NEW YORK (
) -- The midsummer implosion of
BMS-094 (formerly INX-189) and subsequent FDA clinical hold for
IDX-184 and IDX-19368 has winnowed the field of late-stage hepatitis C drug candidates. Given these shifting dynamics, the outlook for
(ACHN - Get Report)
hepatitis C drug pipeline has improved and the stock is a solid long idea for investors seeking exposure to the hepatitis C market.
I haven't always been an Achillion fan. After attending the European Association for the Study of the Liver (EASL) meeting this spring, I gave Achillion a C-minus on my hepatitis C scorecard, largely due to indifference. I
noted back then
Achillion has two NS5A inhibitors, ACH-3102 and ACH-2928, which look okay in early studies, but I'm not sure what makes these drug candidates stand out. I feel similarly unexcited about ACH-1625, a protease inhibitor, which looked decent in a confusing study that combined it with interferon and ribavirin. I'm just not convinced these are valuable assets, so I'm going to wait on the sidelines.
I wasn't the only one confused by Achillion's Phase IIa study of ACH-1625, which is now known as sovaprevir. On the same day as my EASL review, the company issued a press release clarifying the results. Let's take another look.
Achillion's explanation for the uninspiring efficacy results in the EASL poster makes sense: Data included semi-compliant patients who were not consistently taking drug. In fact, viral loads for all 22 patients that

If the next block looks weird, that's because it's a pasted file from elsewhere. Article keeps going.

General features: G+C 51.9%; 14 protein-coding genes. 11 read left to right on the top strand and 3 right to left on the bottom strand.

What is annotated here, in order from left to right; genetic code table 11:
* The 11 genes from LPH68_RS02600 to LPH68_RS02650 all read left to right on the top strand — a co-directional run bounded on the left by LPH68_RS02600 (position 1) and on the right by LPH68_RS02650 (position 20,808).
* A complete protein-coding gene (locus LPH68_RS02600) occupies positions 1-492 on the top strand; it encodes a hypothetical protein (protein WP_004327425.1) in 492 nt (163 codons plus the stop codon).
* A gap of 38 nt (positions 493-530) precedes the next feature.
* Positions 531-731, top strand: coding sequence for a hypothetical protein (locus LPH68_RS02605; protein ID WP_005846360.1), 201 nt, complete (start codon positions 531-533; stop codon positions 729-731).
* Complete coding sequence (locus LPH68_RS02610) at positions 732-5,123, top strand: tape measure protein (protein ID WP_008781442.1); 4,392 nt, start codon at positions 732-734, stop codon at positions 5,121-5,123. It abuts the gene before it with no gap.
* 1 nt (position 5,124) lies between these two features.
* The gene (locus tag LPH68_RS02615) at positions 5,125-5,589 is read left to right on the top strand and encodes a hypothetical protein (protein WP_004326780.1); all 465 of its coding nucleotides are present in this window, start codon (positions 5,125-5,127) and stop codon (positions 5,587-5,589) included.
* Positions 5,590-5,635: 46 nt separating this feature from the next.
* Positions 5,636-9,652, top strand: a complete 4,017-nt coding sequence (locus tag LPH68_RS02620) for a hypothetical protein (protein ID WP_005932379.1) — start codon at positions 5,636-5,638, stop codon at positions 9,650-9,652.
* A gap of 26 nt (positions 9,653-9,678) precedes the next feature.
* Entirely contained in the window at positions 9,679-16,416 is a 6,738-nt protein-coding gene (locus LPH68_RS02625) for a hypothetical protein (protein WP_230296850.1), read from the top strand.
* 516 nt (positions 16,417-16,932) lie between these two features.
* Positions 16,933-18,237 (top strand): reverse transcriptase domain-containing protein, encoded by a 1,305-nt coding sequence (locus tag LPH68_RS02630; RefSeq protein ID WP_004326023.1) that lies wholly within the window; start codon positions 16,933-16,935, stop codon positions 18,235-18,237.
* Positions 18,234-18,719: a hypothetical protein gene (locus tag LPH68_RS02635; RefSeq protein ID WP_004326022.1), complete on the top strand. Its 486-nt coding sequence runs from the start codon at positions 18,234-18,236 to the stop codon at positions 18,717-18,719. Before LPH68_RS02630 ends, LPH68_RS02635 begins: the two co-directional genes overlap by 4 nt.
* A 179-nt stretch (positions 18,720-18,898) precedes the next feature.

-- 12 weeks of sovaprevir combined with the immune boosters interferon and ribavirin, followed by 12 weeks of interferon and ribavirin alone -- reached undetectable levels. That's far more intriguing than the initially reported end-of-treatment response rates, which dipped as low as 69%.
At a recent R&D day, management provided updated data from the same Phase IIa study: 78% (200 mg once-daily), 77% (400 mg), and 85% (800 mg) sovaprevir-treated patients achieved a sustained virologic response -- a reliable indicator of cure -- at 12 weeks (SVR12). Although that's somewhat less effective than other protease inhibitors in development, such as Abbott's ritonavir-boosted ABT-450 (88% SVR12) or Johnson & Johnson's TMC-435 (82% SVR12), it's good enough to make sovaprevir an attractive asset for combination therapy regimens.
At the R&D day, Achillion also discussed sovaprevir's side effects in detail. At the highest dose tested (800 mg once-daily), one patient had significantly elevated liver enzymes and three patients (16%) had increased bilirubin levels. The combination of both elevated liver enzymes and bilirubin levels in patients raises concerns about Hy's Law, a reliable prognostic indicator for severe liver damage. This is the safety signal that worried me about sovaprevir at last spring's EASL meeting.